Read Order: Sunita Devi v. Amrit Lal

Monika Rahar

Chandigarh, May 04, 2022:  While dealing with a matrimonial transfer petition filed by a wife, the Punjab and Haryana High Court has held that the provisions of Section 24 of the CPC cannot be so loosely construed so as to come to the aid of the wife on frivolous and flimsy reasons for getting the matter transferred. 

In this case, Amrit Lal (husband-present respondent) instituted a petition under Section 13(i)(b) of the Hindu Marriage Act, 1955 against his wife (now applicant) seeking dissolution of their marriage by decree of divorce. 

As a consequence of that petition, the present transfer application was preferred by the wife under Section 24 CPC seeking transfer of this divorce petition from the Court at Panchkula to U.T. Chandigarh. 

Essentially, the marriage between the couple took place on October 14, 2006 and out of this wedlock two children were born to the couple. Subsequent thereto, the marriage did not last and that was how these wranglings came about. The husband admittedly was a constable in the Haryana Police while the wife was a house wife.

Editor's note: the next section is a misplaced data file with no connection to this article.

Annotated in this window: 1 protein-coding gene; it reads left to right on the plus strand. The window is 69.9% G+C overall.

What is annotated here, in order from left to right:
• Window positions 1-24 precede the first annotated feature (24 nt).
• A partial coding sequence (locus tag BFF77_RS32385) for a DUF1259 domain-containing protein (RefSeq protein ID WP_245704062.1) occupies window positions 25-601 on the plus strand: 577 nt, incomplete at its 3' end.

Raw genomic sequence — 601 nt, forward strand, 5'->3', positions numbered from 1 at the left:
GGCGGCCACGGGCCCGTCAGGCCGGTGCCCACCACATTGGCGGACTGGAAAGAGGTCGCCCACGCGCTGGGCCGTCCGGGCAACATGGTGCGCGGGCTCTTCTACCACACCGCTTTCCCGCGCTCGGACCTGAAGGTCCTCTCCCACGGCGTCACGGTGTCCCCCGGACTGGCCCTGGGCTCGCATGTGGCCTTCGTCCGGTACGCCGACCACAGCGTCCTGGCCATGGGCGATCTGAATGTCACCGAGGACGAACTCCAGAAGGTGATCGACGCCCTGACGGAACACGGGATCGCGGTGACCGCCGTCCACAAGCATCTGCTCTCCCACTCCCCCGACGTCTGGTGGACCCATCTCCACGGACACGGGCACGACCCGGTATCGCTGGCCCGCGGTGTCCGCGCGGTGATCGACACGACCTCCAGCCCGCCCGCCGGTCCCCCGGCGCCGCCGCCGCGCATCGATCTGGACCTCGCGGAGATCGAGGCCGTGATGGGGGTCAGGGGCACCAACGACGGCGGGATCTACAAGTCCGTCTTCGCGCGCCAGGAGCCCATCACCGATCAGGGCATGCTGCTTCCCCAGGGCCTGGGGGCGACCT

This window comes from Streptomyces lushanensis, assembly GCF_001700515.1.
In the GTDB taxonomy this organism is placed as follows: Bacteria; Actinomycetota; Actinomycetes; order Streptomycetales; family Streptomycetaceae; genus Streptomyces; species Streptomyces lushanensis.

The primary reasons for the wife to get this matter transferred was that it was inconvenient for her to attend the hearings in Panchkula on each and every date of hearing in view of the fact that her husband was a police constable. 

The city of Panchkula and Chandigarh are adjoining to each other and alongwith Mohali are termed as tri-city. 

The Bench of Justice Fateh Deep Singh observed that the tri-city area is interconnected and there the difference of distance between these cities is not much so as to cause inconvenience and hardship for the wife. 

The Bench said,  “It needs to be referred here that the city of Panchkula and Chandigarh are adjoining to each other and alongwith Mohali are termed as tri-city and are interconnected and there is not much of a difference between the two what to talk of the distance which could be a cause for inconvenience and hardship for the wife.”

Against this background, the Court opined that the provisions of Section 24 of the CPC cannot be so loosely construed so as to come to the aid of the wife on frivolous and flimsy reasons for getting the matter transferred. 
“The petition is nothing but a pure misuse of the process of the law and there being no merits stands dismissed”, held the Court. 

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